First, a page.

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Supreme Court decides meaning of “precarious immigration status” and “financially independent”


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The Supreme Court has allowed the appeal in the case of Rhuppiah v Secretary of State for the Home Department [2018] UKSC 58. Giving the sole judgment, Lord Wilson holds that a “precarious” immigration status is any status short of Indefinite Leave to Remain but allows the appeal on the basis that “financial independence” means not having recourse to public funds.

The Supreme Court also affirms that human rights cases can succeed outside the statutory scheme introduced by the Immigration Act 2014, which allows judges some flexibility when deciding human rights cases.


Ms Rhuppiah first entered the UK over twenty years ago, in September 1997. She entered lawfully as a student and she remained as a student for over ten years, until the end of November 2009. She applied for Indefinite Leave to Remain on the basis of her strength of residence, but that was refused on the basis of short periods of overstay between applications caused by the inept college which handled her extension applications. Her appeal against the refusal ultimately failed. She remained unlawfully in the UK from 11 October 2010.

She applied again on 1 July 2012, an application which was seemingly based on 14 years of residence, whether lawful or unlawful. The application was made on the wrong form and she had to apply again on 8 August 2012. However, the old 14 year rule had just been abolished at that point in a major set of rule changes on 9 July 2012. She did not qualify at that time under the new 20 year rule and her application was refused.

Astute readers will note that as of September 2017, Ms Rhuppiah had been present in the UK for 20 years. The Secretary of State noticed that too, and happily for her Ms Rhuppiah was granted leave on this basis earlier this year. It will be yet another ten years before she qualifies for settlement, but at least her position is lawful now. Nevertheless, her appeal continued on the basis that it was important for the Supreme Court to decide the questions of law which arose.

Aside from her long residence, Ms Rhuppiah had also argued that she now acted as carer for a close friend from her student days, Ms Charles, who suffered from ulcerative colitis, a gravely debilitating condition, and was heavily dependent on Ms Rhuppiah. Ms Rhuppiah also regularly saw her brother and his family, who lived nearby.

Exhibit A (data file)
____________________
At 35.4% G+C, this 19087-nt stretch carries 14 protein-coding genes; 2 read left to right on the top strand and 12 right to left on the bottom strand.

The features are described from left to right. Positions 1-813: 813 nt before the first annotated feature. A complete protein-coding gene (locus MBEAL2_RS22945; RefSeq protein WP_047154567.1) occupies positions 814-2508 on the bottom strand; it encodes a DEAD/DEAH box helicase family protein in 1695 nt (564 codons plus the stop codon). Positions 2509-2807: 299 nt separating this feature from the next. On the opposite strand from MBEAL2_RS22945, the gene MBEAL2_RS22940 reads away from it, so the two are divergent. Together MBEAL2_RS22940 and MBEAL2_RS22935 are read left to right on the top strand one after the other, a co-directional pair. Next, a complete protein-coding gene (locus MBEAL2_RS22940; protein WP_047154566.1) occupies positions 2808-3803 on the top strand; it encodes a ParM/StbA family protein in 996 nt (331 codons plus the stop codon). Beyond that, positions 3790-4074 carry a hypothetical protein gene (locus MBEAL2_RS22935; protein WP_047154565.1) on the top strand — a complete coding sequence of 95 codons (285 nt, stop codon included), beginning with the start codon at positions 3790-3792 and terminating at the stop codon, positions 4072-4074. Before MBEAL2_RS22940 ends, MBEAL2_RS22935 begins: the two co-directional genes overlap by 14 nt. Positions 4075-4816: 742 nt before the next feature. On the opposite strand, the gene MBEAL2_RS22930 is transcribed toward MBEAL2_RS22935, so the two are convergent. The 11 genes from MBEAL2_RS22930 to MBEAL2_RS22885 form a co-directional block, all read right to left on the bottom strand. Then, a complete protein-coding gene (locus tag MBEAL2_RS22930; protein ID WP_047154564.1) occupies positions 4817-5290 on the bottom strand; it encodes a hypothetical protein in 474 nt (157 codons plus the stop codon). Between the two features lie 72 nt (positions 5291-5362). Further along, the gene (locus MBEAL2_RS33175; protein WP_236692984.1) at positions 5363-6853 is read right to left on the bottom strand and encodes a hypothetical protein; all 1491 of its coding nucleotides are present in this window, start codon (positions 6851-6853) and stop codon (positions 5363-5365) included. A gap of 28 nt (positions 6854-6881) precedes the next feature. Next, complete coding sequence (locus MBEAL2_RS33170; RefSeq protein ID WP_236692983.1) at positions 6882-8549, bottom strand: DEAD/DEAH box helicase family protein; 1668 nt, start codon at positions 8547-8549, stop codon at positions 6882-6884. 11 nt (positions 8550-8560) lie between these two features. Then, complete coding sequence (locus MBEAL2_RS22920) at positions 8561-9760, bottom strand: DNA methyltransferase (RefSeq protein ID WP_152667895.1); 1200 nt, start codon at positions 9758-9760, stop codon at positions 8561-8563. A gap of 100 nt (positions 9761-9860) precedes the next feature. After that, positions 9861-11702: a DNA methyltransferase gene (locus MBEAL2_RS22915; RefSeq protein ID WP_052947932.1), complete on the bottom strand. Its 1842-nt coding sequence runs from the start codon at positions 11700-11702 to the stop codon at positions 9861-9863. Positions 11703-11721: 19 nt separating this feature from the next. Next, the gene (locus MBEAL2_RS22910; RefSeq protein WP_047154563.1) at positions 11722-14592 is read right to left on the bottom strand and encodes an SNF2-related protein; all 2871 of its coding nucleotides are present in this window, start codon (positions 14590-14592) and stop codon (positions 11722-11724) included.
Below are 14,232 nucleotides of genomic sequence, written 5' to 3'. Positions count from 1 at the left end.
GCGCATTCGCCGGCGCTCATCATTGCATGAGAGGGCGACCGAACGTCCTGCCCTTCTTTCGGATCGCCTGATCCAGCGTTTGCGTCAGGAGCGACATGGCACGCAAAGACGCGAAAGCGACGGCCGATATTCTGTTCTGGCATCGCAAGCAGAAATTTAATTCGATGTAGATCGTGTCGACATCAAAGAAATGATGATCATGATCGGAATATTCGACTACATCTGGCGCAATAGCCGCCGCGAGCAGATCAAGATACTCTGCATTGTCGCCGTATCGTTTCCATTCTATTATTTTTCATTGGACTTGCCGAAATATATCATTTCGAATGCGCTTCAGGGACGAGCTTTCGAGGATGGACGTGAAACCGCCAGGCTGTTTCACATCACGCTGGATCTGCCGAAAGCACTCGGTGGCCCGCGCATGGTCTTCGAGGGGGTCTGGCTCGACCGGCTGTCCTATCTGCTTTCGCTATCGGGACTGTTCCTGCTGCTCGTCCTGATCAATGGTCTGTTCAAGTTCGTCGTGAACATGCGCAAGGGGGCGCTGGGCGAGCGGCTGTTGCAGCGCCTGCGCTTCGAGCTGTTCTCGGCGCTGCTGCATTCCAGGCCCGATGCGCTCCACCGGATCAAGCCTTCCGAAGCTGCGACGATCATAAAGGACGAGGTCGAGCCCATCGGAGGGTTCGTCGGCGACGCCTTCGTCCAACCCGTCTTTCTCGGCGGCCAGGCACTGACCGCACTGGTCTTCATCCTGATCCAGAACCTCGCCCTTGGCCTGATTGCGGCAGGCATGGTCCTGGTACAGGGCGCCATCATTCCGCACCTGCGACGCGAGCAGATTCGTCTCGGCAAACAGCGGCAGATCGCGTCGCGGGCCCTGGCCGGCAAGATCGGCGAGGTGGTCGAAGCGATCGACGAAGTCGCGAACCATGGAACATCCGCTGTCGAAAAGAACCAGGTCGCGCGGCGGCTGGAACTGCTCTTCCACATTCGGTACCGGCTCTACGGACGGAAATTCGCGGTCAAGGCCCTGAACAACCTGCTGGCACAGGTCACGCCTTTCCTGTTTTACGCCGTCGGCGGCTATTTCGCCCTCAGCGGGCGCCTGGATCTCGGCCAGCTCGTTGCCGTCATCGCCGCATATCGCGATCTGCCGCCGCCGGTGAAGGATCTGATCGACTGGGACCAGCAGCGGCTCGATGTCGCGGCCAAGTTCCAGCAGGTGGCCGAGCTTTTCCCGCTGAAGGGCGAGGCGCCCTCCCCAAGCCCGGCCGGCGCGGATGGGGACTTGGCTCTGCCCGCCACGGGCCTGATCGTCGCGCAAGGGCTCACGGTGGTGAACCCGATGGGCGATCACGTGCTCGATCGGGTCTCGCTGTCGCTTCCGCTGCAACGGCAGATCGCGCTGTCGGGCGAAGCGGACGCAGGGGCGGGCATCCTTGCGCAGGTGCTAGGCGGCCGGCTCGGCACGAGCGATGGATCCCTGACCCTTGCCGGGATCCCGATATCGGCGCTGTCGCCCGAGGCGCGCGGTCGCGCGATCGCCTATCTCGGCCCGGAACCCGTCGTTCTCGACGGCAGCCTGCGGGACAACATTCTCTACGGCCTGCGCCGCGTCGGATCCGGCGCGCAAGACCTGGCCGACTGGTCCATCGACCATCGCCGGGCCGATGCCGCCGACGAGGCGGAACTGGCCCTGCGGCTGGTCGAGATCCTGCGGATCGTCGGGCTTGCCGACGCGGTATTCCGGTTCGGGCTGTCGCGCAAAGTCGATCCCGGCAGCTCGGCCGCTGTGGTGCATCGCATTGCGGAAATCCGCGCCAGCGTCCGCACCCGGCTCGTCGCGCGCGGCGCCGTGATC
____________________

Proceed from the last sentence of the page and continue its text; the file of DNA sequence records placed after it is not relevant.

Ms Rhupppiah appealed but her appeal was dismissed at the First-tier and Upper Tribunals and at the Court of Appeal.

Meaning of “precarious immigration status”

The meaning of the word “precarious” is important because of section 117B(5) of the Nationality, Immigration and Asylum Act 2002 as amended:

Little weight should be given to a private life established by a person at a time when the person’s immigration status is precarious.

This statutory presumption was introduced by the Immigration Act 2014 and imposed on judges deciding immigration cases. It means that where a person has a status which is precarious, it will be very hard for them to succeed on human rights grounds unless the requirements of the Immigration Rules are met.

In an earlier tribunal case, AM (S 117B) Malawi [2015] UKUT 260 (IAC), the tribunal held that “precarious” in this context meant any lawful status short of settlement. The tribunal went on to suggest that even settled status or citizenship might be considered precarious if that status was revocable by the Secretary of State as a result of their deception, or because of their criminal conduct.

In the Court of Appeal, Sales LJ had taken a more generous approach (it’s not often you’ll see me writing that), holding that an immigration status leading to settlement might not be considered precarious and that an evaluative approach was needed.

The Supreme Court prefers the bright line approach of the tribunal in AM Malawi:

The answer to the primary question posed by the present appeal is therefore that everyone who, not being a UK citizen, is present in the UK and who has leave to reside here other than to do so indefinitely has a precarious immigration status for the purposes of section 117B(5).

Although not making a definitive finding, Lord Wilson goes on to suggest the tribunal was also correct to comment that settlement and citizenship might be considered precarious for the purpose of section 117B where the status was revocable because of deception or criminality.

However, a person with no immigration status at all does not fall within section 117B(5) because he or she has no status at all. Such a person’s position is determined not by s.117B(5) but instead by s.117B(4) instead.